Nearly three years after filing its antitrust lawsuit during the Trump administration, lawyers from the U.S. Justice Department will try to prove Google has been abusing the power of its search engine to stifle competition in ways that discouraged innovation. Critics say the quality of search results has deteriorated, too, as Google used its engine to sell ads and promote its own products, like Google restaurant reviews instead of those offered by Yelp.
Dozens of state attorneys general, led by Colorado, have waded into the battle and will have a chance to prove Google turned into an illegal monopoly that's harming consumers.
The crux of the Justice Department's argument will boil down to its contention that Google's search engine has become like digital air almost everyone breathes, and that it needs to be cleaned up because the company's tactics have polluted the atmosphere.
Google's vast legal team is expected to counter that the company has never stopped improving its search engine, executing its original mission to organize the world's information and make it universally accessible to anyone with an internet connection. From Google's perspective, the perpetual improvements explain why most people almost reflexively gravitate to its search engine, a habit that long ago made “Googling” synonymous with looking things up.
Despite commanding about 90% of the internet search market, Google argues it faces a wide range of competition ranging from other search engines such as Microsoft's Bing and DuckDuckGo to websites such as Amazon and Yelp, where people research questions about what product to buy or where to eat.
The Justice Department contends Google's claim that it dominates the market by supplying the best search engine is a canard. They allege Google protects its franchise through a form of payola, shelling out billions of dollars annually to be the default search engine on the iPhone and web browser such as Apple's Safari and Mozilla's Firefox.
Regulators also allege Google has illegally rigged the market in its favor by requiring its search engine to be bundled with its Android software for smartphones if the device manufacturers want full access to the Android app store.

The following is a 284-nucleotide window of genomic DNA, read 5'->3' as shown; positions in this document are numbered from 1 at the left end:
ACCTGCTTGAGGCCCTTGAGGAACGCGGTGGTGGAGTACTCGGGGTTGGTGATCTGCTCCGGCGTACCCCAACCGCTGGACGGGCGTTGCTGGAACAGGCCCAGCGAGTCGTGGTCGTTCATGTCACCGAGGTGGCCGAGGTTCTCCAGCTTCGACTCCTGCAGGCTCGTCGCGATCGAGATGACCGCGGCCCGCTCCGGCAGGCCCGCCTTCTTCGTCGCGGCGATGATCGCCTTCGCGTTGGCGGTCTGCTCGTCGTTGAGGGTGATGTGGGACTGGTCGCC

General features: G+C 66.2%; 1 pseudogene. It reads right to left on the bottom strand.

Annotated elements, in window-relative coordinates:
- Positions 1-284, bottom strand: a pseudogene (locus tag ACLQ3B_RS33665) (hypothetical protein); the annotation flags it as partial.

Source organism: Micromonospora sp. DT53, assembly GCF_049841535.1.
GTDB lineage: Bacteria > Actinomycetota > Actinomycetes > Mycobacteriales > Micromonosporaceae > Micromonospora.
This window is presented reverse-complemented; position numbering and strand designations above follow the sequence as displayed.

By locking in Google's search engine as the default choice in so many places, the Justice Department contends the company has made it more difficult for people to find the best results as quickly as possible.
Regulators allege the company's deals ensure Google's automatic access to billions of queries that provide data for its search engine, while boxing out Bing and DuckDuckGo from getting information that could help them improve their results.
The tactics have created a toxic situation allowing Google to cram more ads at the top of its search results, increasing its profits and Alphabet's stock price, according to the Justice Department. That practice requires consumers to dig ever deeper to answer their questions, something that regulators believe could be avoided if rival services were able to collect as much information as Google does through its lock-in agreements.
Google insists that consumers could easily switch their default settings to another search engine.
The company also argues that it does face competition from evolving technology: Microsoft, for example, is baking artificial intelligence from its business partner Open AI into its Bing search engine. That move in early February prodded Google to start equipping its search engine with AI-fueled results too — a sign that the company says shows competition continues to thrive.